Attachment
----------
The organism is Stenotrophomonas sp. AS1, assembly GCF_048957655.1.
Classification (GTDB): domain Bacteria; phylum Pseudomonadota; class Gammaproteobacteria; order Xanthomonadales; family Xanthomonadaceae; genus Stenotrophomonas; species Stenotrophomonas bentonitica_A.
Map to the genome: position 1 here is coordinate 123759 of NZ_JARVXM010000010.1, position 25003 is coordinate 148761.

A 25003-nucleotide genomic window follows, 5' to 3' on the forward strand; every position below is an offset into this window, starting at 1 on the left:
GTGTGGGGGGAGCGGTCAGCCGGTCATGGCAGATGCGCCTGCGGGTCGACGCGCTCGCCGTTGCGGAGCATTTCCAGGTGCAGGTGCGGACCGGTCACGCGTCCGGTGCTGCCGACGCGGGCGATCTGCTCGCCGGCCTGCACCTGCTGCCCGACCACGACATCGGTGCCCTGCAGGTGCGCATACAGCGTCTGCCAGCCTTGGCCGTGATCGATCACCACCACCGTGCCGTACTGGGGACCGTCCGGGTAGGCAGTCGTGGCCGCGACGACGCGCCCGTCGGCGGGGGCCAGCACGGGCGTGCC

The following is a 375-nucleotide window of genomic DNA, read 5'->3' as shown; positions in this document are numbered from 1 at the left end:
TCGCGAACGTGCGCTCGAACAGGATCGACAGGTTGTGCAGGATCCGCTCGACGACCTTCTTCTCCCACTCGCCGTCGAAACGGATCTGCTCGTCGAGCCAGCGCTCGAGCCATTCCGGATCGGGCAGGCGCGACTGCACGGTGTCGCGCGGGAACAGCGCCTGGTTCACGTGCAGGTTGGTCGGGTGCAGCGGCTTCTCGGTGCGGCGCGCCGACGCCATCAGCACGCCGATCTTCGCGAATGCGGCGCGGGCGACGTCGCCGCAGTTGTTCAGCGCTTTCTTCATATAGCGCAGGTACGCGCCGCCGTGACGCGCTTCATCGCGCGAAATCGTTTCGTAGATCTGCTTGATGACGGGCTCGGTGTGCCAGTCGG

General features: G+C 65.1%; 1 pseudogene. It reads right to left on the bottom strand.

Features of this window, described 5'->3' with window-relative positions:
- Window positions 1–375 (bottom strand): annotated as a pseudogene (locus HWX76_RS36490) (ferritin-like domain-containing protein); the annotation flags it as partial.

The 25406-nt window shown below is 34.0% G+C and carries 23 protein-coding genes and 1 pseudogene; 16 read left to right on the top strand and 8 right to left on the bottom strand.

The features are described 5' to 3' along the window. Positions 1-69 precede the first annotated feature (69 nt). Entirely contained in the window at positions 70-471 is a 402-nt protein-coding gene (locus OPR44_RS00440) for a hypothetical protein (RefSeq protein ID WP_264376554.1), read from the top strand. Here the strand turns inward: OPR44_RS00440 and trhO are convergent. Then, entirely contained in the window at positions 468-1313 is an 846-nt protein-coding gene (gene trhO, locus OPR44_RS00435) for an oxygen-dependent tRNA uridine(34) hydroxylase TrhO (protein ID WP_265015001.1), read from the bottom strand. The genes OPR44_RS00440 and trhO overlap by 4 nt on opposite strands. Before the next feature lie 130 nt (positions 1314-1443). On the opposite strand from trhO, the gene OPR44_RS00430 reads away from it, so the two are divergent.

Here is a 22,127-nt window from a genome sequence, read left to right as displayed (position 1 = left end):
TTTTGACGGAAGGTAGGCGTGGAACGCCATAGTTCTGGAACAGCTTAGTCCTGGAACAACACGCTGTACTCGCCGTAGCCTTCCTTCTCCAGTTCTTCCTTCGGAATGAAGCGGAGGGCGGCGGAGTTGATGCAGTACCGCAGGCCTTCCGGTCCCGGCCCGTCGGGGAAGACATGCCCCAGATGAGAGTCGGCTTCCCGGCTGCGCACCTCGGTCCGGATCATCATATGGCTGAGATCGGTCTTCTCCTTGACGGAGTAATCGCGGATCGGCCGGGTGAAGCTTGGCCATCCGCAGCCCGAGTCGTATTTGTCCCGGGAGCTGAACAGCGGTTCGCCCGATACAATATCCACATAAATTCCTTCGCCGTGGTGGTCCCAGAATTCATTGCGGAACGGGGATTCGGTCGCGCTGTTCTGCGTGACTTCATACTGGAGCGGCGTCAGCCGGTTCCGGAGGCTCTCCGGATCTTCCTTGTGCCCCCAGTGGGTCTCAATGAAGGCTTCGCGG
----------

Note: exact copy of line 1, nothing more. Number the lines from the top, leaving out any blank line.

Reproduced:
The organism is Stenotrophomonas sp. AS1, assembly GCF_048957655.1.